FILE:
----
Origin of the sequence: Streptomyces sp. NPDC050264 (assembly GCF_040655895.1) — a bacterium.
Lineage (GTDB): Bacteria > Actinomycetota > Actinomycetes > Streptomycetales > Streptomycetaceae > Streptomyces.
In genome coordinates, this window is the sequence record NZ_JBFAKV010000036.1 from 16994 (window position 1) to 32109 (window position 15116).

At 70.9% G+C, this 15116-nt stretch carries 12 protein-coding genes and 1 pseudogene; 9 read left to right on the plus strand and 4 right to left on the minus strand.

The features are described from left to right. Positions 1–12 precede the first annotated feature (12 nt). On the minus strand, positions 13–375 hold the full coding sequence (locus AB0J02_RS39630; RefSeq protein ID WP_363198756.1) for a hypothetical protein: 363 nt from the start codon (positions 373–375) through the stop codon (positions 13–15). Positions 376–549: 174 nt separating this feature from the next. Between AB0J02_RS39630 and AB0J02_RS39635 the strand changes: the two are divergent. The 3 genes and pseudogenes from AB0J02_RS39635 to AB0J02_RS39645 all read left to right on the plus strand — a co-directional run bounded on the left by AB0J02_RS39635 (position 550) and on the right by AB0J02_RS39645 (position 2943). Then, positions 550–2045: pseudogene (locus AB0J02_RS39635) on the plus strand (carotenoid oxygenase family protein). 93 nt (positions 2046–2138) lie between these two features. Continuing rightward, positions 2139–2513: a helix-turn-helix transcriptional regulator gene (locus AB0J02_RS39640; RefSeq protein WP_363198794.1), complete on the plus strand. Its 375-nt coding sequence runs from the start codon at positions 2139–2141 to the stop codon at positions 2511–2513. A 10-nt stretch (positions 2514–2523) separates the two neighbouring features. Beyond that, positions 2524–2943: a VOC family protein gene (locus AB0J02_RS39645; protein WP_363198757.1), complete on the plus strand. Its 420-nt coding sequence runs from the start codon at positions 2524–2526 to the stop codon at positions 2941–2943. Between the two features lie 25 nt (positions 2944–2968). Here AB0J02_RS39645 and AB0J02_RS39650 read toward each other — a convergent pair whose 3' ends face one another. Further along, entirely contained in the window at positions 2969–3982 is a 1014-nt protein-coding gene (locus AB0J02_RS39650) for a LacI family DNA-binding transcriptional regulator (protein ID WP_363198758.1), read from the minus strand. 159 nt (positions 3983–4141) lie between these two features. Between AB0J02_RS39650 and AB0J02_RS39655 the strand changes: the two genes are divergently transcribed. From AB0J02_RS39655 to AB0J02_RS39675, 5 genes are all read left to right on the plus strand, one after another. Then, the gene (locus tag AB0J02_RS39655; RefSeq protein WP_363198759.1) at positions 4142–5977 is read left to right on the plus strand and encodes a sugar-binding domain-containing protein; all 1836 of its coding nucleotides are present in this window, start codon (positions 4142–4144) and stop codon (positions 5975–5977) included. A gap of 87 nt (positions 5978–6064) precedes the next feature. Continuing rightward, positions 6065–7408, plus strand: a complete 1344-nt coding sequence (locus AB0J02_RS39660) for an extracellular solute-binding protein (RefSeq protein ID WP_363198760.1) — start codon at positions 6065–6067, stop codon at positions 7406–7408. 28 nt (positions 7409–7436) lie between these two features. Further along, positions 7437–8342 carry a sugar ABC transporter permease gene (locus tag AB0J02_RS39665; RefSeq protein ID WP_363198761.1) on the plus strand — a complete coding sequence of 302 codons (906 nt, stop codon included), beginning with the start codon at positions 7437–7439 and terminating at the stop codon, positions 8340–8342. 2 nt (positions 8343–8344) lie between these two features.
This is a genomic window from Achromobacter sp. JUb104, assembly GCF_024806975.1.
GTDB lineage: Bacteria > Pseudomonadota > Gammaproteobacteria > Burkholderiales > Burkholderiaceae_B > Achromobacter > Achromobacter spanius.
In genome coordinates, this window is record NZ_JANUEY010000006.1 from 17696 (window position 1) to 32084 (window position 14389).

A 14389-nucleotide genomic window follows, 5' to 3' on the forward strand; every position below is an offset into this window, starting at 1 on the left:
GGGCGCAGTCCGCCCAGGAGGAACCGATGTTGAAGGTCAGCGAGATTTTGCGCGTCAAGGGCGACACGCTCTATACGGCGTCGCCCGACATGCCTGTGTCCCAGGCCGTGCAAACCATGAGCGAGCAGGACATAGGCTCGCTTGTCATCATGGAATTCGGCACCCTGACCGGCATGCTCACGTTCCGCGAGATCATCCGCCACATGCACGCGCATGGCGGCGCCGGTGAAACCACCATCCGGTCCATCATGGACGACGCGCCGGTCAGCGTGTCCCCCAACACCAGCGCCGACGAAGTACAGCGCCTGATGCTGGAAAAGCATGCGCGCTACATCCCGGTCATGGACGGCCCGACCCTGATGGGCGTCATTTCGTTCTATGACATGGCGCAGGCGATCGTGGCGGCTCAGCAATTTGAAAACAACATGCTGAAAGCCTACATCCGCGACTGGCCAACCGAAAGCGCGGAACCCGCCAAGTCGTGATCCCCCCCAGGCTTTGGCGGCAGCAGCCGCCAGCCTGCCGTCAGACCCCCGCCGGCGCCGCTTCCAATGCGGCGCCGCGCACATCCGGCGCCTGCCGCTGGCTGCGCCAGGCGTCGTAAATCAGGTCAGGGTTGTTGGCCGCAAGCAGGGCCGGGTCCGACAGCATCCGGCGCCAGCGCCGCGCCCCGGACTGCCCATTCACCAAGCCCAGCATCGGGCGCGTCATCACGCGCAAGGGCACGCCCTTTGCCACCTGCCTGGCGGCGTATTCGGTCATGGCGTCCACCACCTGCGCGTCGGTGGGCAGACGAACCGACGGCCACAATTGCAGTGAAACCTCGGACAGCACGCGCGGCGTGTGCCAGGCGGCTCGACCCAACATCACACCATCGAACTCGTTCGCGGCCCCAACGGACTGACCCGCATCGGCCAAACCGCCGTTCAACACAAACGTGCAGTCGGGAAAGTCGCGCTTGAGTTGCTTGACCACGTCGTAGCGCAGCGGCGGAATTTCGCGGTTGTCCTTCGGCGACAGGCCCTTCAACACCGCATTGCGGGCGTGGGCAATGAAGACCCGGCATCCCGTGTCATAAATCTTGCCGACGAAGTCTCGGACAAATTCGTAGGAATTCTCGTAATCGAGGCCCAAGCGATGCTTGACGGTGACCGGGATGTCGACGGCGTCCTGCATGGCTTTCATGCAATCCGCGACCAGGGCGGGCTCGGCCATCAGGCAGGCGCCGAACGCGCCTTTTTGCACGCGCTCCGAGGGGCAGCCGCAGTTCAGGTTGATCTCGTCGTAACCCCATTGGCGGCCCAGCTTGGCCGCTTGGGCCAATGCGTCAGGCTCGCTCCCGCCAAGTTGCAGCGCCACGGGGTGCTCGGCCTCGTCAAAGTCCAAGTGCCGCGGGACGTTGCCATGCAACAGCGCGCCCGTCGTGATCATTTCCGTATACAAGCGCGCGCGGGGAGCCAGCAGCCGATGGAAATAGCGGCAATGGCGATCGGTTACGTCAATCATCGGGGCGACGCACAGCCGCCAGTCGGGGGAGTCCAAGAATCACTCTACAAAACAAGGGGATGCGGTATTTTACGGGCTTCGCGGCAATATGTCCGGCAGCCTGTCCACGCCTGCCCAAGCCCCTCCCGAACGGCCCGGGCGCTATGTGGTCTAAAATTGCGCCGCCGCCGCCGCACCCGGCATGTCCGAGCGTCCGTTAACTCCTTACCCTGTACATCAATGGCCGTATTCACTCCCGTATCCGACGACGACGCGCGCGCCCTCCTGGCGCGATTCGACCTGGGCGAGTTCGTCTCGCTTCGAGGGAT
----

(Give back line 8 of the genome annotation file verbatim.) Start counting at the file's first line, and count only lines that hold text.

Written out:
In genome coordinates, this window is record NZ_JANUEY010000006.1 from 17696 (window position 1) to 32084 (window position 14389).